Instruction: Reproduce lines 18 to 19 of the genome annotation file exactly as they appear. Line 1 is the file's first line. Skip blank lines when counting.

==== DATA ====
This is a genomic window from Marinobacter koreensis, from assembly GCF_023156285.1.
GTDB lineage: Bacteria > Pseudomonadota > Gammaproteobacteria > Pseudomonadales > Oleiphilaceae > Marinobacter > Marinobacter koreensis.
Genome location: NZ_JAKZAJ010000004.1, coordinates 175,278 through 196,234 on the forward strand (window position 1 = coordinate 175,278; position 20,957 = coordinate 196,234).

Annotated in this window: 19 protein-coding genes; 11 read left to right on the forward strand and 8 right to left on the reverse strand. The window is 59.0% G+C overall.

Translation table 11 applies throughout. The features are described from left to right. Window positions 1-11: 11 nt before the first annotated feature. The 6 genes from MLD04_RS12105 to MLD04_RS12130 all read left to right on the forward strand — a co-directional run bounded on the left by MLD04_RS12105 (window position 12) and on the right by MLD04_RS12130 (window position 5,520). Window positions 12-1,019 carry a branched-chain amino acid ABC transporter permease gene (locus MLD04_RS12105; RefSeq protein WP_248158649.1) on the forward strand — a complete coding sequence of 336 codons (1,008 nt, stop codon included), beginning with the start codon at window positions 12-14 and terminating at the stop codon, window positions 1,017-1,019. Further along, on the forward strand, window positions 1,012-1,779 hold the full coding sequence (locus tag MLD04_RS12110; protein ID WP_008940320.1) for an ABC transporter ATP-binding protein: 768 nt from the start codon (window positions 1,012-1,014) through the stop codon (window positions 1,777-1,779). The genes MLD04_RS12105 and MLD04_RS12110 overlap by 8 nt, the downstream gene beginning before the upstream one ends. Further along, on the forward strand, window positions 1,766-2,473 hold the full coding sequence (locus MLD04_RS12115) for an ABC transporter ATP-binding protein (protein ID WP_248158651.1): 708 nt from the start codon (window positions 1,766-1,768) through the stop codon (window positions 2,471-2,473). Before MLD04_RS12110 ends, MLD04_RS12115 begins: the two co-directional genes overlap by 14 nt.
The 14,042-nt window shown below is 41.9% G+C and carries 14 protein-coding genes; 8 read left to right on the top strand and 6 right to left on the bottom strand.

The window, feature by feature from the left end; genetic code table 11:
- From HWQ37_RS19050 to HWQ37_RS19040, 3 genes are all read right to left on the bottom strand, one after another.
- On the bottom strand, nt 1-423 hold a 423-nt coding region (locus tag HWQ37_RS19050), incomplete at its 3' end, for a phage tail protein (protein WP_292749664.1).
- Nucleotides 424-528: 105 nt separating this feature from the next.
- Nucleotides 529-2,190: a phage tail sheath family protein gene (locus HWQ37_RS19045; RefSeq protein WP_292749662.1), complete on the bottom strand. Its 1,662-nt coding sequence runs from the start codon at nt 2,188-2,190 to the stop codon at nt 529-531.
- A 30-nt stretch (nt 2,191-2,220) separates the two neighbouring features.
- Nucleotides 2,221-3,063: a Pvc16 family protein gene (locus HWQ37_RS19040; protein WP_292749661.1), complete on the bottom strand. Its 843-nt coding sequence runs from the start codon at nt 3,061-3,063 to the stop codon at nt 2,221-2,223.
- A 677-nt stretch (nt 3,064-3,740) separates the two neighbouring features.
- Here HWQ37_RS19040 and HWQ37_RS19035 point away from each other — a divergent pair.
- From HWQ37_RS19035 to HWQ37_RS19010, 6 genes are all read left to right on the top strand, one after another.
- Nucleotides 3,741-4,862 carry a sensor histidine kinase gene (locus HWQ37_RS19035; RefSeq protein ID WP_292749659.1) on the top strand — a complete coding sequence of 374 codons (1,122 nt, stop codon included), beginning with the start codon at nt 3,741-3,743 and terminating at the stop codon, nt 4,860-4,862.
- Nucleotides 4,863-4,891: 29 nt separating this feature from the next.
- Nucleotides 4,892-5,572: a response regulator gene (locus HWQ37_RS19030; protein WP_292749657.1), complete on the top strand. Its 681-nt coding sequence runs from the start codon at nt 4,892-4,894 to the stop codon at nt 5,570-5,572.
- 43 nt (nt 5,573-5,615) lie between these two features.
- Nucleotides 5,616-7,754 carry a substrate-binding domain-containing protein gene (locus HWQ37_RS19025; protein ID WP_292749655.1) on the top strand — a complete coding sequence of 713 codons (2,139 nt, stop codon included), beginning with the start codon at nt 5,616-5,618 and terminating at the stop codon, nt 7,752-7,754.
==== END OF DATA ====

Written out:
- Nucleotides 4,863-4,891: 29 nt separating this feature from the next.
- Nucleotides 4,892-5,572: a response regulator gene (locus HWQ37_RS19030; protein WP_292749657.1), complete on the top strand. Its 681-nt coding sequence runs from the start codon at nt 4,892-4,894 to the stop codon at nt 5,570-5,572.